7. Coconut Oil

In addition to tasting delicious, coconut oil has antibacterial, antiviral, and antifungal elements. One 2007 study found that it was effective on Candida, the species of yeast that causes yeast infections, when tested in laboratory conditions. Cold coconut oil may feel soothing on a vagina with a yeast infection, but be sure to see your doctor if your symptoms don't go away with over-the-counter treatment.

8. Evaluate Your Sugar Consumption

Many people say that excessive sugar can contribute to "Our skin is an organ that reflects what's going on internally, so I'd ask how much sugar are you eating. That could perpetuate a yeast infection," Semler says. You don't have to cut out sugar entirely — plus, sugar is found in all kinds of food, like fruits and carbohydrate-rich foods — but being mindful of your intake can help you understand what's going on in your body.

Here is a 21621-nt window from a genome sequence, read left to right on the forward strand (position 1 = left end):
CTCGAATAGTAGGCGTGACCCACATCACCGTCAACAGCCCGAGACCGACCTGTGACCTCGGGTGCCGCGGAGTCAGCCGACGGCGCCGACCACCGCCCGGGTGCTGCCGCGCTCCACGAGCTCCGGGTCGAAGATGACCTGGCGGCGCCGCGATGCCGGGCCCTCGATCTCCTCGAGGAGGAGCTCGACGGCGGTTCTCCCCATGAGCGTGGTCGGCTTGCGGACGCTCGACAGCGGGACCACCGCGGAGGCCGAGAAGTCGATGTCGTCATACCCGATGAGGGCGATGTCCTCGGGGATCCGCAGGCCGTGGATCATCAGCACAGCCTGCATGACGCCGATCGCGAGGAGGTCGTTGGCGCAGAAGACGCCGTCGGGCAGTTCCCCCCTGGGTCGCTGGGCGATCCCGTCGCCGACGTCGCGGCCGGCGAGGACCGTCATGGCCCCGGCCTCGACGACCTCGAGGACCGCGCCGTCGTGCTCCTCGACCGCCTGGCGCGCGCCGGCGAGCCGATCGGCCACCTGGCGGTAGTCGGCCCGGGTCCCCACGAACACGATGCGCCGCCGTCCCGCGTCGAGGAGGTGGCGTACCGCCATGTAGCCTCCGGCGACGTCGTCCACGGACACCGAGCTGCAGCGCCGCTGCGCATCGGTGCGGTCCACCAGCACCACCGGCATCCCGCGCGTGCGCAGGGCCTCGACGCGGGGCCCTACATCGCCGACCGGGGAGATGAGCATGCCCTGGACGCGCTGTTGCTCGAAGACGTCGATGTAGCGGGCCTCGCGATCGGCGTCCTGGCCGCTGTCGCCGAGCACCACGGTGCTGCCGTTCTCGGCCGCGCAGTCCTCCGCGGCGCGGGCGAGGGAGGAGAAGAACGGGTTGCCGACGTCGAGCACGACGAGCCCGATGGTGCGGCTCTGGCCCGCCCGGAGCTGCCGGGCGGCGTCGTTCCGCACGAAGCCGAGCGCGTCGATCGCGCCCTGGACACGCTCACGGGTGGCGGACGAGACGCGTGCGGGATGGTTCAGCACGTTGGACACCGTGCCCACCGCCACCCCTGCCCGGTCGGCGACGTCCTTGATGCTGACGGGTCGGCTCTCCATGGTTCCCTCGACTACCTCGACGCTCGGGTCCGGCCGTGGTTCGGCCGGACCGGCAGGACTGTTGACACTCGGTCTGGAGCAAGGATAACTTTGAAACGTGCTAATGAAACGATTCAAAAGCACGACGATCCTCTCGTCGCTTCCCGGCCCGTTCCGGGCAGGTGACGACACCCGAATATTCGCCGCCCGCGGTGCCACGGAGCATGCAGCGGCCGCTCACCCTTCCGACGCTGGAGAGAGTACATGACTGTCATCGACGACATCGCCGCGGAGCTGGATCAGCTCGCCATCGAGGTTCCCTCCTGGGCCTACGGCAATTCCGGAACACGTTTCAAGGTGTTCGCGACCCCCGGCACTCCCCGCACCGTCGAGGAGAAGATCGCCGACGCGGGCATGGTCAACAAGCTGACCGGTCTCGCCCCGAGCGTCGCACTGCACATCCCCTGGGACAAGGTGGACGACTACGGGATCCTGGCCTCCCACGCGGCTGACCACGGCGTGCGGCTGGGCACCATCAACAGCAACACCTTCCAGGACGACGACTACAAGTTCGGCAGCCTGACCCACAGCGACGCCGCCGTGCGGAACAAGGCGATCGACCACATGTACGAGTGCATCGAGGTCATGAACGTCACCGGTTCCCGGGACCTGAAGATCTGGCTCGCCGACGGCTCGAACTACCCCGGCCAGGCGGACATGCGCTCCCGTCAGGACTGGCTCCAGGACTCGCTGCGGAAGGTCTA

The Bottom Line

Vaginas are pretty good at maintaining their optimal pH balance, but sometimes they need help. Just remember that if you don't start to feel better after a couple of days or if you start to feel worse, you should go see your doctor. You should also know that sometimes an itchy vagina or weird discharge is actually a sign of something more serious. Basically, do what you gotta do to feel better, but don't ignore chronic symptoms just because you want to avoid your copay.

This post was originally published on February 24, 2016. It was updated on July 3, 2019.